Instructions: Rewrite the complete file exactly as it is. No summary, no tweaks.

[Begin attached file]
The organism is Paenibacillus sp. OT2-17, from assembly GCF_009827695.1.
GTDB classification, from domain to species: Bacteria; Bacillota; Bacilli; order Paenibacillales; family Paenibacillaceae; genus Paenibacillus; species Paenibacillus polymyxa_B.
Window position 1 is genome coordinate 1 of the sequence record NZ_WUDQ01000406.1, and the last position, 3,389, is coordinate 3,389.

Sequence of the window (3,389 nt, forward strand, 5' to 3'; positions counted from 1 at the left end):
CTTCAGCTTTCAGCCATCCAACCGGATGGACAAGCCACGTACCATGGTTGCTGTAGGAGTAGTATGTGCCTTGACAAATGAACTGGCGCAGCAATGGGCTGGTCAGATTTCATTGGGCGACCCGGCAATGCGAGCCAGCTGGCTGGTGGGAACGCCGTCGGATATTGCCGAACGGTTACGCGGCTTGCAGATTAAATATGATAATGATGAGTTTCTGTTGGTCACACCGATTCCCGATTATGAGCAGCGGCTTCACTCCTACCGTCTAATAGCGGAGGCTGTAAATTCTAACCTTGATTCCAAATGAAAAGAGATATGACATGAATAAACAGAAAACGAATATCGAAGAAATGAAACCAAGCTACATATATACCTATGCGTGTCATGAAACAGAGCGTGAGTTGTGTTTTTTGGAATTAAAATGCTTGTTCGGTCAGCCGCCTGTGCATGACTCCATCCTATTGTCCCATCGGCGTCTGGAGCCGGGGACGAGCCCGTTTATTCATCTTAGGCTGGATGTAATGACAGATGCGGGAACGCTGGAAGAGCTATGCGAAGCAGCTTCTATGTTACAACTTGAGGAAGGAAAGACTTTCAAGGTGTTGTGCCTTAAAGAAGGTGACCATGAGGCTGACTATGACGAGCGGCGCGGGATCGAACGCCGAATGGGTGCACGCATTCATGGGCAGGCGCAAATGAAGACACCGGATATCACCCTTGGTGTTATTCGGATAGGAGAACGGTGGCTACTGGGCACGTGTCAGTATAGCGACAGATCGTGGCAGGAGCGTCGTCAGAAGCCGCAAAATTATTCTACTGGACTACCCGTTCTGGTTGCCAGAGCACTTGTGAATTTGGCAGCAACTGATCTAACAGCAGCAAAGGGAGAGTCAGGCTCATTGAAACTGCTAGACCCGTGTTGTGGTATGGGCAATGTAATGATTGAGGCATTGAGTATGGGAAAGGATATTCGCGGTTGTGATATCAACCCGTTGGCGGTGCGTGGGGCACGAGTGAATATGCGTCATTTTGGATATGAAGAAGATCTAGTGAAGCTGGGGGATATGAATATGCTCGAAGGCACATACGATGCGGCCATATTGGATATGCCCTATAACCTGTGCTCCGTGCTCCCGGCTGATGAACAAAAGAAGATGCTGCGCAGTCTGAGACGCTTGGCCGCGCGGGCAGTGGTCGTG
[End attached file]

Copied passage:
The organism is Paenibacillus sp. OT2-17, from assembly GCF_009827695.1.
GTDB classification, from domain to species: Bacteria; Bacillota; Bacilli; order Paenibacillales; family Paenibacillaceae; genus Paenibacillus; species Paenibacillus polymyxa_B.
Window position 1 is genome coordinate 1 of the sequence record NZ_WUDQ01000406.1, and the last position, 3,389, is coordinate 3,389.

Sequence of the window (3,389 nt, forward strand, 5' to 3'; positions counted from 1 at the left end):
CTTCAGCTTTCAGCCATCCAACCGGATGGACAAGCCACGTACCATGGTTGCTGTAGGAGTAGTATGTGCCTTGACAAATGAACTGGCGCAGCAATGGGCTGGTCAGATTTCATTGGGCGACCCGGCAATGCGAGCCAGCTGGCTGGTGGGAACGCCGTCGGATATTGCCGAACGGTTACGCGGCTTGCAGATTAAATATGATAATGATGAGTTTCTGTTGGTCACACCGATTCCCGATTATGAGCAGCGGCTTCACTCCTACCGTCTAATAGCGGAGGCTGTAAATTCTAACCTTGATTCCAAATGAAAAGAGATATGACATGAATAAACAGAAAACGAATATCGAAGAAATGAAACCAAGCTACATATATACCTATGCGTGTCATGAAACAGAGCGTGAGTTGTGTTTTTTGGAATTAAAATGCTTGTTCGGTCAGCCGCCTGTGCATGACTCCATCCTATTGTCCCATCGGCGTCTGGAGCCGGGGACGAGCCCGTTTATTCATCTTAGGCTGGATGTAATGACAGATGCGGGAACGCTGGAAGAGCTATGCGAAGCAGCTTCTATGTTACAACTTGAGGAAGGAAAGACTTTCAAGGTGTTGTGCCTTAAAGAAGGTGACCATGAGGCTGACTATGACGAGCGGCGCGGGATCGAACGCCGAATGGGTGCACGCATTCATGGGCAGGCGCAAATGAAGACACCGGATATCACCCTTGGTGTTATTCGGATAGGAGAACGGTGGCTACTGGGCACGTGTCAGTATAGCGACAGATCGTGGCAGGAGCGTCGTCAGAAGCCGCAAAATTATTCTACTGGACTACCCGTTCTGGTTGCCAGAGCACTTGTGAATTTGGCAGCAACTGATCTAACAGCAGCAAAGGGAGAGTCAGGCTCATTGAAACTGCTAGACCCGTGTTGTGGTATGGGCAATGTAATGATTGAGGCATTGAGTATGGGAAAGGATATTCGCGGTTGTGATATCAACCCGTTGGCGGTGCGTGGGGCACGAGTGAATATGCGTCATTTTGGATATGAAGAAGATCTAGTGAAGCTGGGGGATATGAATATGCTCGAAGGCACATACGATGCGGCCATATTGGATATGCCCTATAACCTGTGCTCCGTGCTCCCGGCTGATGAACAAAAGAAGATGCTGCGCAGTCTGAGACGCTTGGCCGCGCGGGCAGTGGTCGTG